NormandyNorthern FranceRhinelandArdennesCentral EuropeOfficial Site of the 35th Infantry Division Association
Welcome to the official site of the 35th Infantry Division in Europe during World War IIUnitsGeneral Paul BaadeAwards and DecorationsCasualties
Welcome to the official site of the 35th Infantry Division in Europe during World War II

The 35th Division went into battle near the River Vire just North of the tiny village of La Meauffe about seven miles North of St. Lo and along a 5,000 yard front. The days that followed were among the most difficult of the entire war, with specially heavy losses to officers and non-coms, most of whom were highly trained and skilled. Units took huge losses of personnel who in many cases had been in the service since 1940. Replacements who came thereafter rarely had much more than thirteen weeks of infantry training. After St. Lo, units were never the same.

35th at La Meauffe on Vire River.

Let us follow the experience of the 137th Infantry Regiment, a good, typical National Guard based unit as it entered combat. 6 a.m., July 11th, H-hour. We begin a cautious approach attack following a heavy barrage and are immediately met with point blank surprise fire. Take cover and begin again a hazardous, laborious, slow forward movement of a few men at a time, a few yards, fire and movement – only you can’t see where the enemy is firing from, follow the hedgerow, use grenades, hand to hand combat. One area is defended by individual pillboxes and small nests of resistance. The G.I.s call it “Purple Heart Corner” for good reason. It is the solid stone chateau up ahead, formerly a Gestapo headquarters, now studded with machine guns. On beyond is St. Gilles and the church and another chateau, this one with eighteen inch sandstone walls and a 50 foot bell tower.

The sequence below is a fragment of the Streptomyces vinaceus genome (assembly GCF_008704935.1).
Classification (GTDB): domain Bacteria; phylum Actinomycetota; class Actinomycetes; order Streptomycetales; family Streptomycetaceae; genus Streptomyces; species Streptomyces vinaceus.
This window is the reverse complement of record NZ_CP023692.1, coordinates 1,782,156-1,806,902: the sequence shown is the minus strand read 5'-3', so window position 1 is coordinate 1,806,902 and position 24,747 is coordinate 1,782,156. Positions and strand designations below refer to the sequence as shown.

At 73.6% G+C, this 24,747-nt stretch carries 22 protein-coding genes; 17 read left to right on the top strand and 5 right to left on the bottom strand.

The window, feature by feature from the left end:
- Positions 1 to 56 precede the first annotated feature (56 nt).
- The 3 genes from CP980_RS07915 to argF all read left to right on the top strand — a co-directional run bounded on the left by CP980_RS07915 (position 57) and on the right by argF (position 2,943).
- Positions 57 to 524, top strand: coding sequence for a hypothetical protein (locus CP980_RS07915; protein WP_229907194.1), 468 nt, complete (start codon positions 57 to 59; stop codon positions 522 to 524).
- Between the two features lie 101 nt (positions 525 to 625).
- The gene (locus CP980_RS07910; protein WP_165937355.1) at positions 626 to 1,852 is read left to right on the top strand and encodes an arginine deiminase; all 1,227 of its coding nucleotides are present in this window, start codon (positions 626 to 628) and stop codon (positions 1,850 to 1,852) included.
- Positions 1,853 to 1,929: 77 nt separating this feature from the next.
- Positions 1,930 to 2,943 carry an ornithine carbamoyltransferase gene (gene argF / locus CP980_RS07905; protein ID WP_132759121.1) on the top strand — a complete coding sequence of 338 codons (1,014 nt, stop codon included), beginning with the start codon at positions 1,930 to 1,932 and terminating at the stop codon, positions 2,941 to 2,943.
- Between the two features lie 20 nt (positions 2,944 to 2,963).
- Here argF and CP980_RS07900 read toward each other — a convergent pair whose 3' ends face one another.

Disaster strikes quickly. A few minutes after the attack begins, Col. Grant Layng from Connecticut, Commanding Officer of the 137th Infantry lies severely wounded. The Assistant Division Commander, Gen. Edward Sebree, takes command, Lt. Col. John Wilson, C.O. of the 219th Field Artillery and Capt. John Kerr, Artillery Liaison Officer, are killed. Forward movement is slow. Casualties at the end of the first day, 126, of whom 12 are killed, 18 missing in action. Second day – intermittent rain but the attack inches forward with help from the 448th Anti-Aircraft Battalion and the 654th Tank Destroyer Battalion. Casualties – 88, of whom 7 are KIA, 7 MIA’s. Third day – 500 yard advance at a cost of 125 more casualties – 21 KIA, 17 MIA. Prisoners taken include Polish, Russian and Czechoslovakian under German officers. Loud speakers brought in for psychological warfare. Leaflets spread over the enemy lines urging surrender. Not much luck there. Fourth day, attack continues. 737th Tank Battalion arrives and helps 137th overcome several fortified stone buildings. Cover some ground but lost 127 men including 17 KIA and 4 MIA. Fifth day – forward movement a little better. Casualties – 117, including 16 KIA, 1 MIA.

The 320th Infantry Regiment, led by Col. Bernard A. Byrne, also a West Point graduate, intelligent, well-liked, gentlemanly, eternally optimistic, commanded the regiment during its training and all through its combat, met stiff resistance each day with similar results and similar casualties. One day progress was limited to 300 yards total.

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Quick Facts

By Maj. Norman C. Carey, Company A-320th Inf. Regt.

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